Sir Henry's forgotten dream

Once crammed with hundreds of patients, the Sir Henry Eye Clinic in Shikarpur now stands alone and empty.
Published May 21, 2015

A dark green gate opens up to a courtyard, covered with trees and fallen dry leaves everywhere; there’s barely a clear path to walk on.

As I make my way to the courtyard, I take a look around and get a sense of despair; the pale construction is massive, but it is discomforting to see half the place covered in sand, while the rest is wrapped in cobwebs. Broken bricks are scattered all around, who took down the blocks? I wonder.

Standing alone and empty, the Sir Henry Eye clinic in Shikarpur, was once crammed with hundreds of patients in a day, who would come in for treatment from all over Sindh.

Renowned for saving the sight of over 100,000 people, Sir Henry Tristram Holland, a British medical missionary, travelled across India, Pakistan, Afghanistan, providing ophthalmologic surgery and care.

The hospital in Shikarpur was established when a Hindu philanthropist, Shri Hiranand Mendha in 1909, requested Holland to treat patients in Shikarpur. Holland agreed to treat the patients free of cost but asked the philanthropist to help him build a hospital.

In just a years time, the hospital became one of the largest eye clinics in the world, treating up to 600 patients at a time. Its success became widespread and soon, eye specialists from all around the world from India to the United States came to the hospital for training.

With additional help, about 3,000 operations (1,400 for cataracts) were performed at the hospital during the two months it was open for each year.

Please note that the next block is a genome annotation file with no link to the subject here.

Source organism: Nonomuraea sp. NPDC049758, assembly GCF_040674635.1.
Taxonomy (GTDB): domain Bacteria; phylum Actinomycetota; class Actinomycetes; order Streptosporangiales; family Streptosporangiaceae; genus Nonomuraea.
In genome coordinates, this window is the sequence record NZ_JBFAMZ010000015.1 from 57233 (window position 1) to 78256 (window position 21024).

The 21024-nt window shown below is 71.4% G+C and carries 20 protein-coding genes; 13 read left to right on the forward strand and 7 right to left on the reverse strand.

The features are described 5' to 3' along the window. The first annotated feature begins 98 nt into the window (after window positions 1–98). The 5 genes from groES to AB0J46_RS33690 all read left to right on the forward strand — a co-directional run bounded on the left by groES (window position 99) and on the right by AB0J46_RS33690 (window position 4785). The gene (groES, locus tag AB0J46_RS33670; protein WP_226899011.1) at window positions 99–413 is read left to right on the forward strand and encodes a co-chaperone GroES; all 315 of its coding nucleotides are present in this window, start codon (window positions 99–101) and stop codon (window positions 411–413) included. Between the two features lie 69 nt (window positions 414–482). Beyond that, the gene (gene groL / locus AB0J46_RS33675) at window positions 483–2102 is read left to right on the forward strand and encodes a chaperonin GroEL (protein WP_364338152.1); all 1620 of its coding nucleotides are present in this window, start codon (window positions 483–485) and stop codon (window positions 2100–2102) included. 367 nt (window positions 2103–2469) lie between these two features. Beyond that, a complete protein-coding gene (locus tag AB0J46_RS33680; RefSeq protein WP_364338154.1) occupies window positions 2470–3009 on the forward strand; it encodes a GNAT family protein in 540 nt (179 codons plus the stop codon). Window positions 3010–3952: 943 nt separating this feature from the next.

It is recorded that Holland alone performed up to 70 cataract operations a day. Since the Shikarpur hospital's establishment, over 150,000 eye operations have been performed, including 77, 600 successful cataract extractions.

The building, which is declared as “Protected heritage” by the Culture Department, Government of Sindh is now falling apart, and allegedly occupied by a land mafia.

Holland's team hoping to keep his dream alive, still come here once a year to perform operations. Since the building cannot be used, they set up tents and tables to treat patients.

It is said that hundreds of patients from Shikarpur and neighbouring areas gather for free eye treatments each year when Holland's team visits.

It is well known that the city of Shikarpur, rich in culture and history was famed for its architecture and grandeur, making it one of historical cities of the sub-continent.

Keeping in view the heritage value of Shikarpur city, the Culture Department declared the whole city of Shikarpur, including houses constructed up to 1950, and its wood and iron works as “protected heritage” as defined in the Sindh Cultural Heritage (Preservation) Act 1994.

Despite such efforts, this eye clinic continues to be striped off its glory. The Sir Henry Eye Clinic branch in Quetta have the responsibility of maintaining the eye clinic in Shikarpur as well, but no one seems to come in for inspection. The building now lies barren and isolated, with only a marble plate reminding one of a place that was once a thriving hospital.

Also read: Requiem for a city

The author is the Sr.Special Projects Manager at

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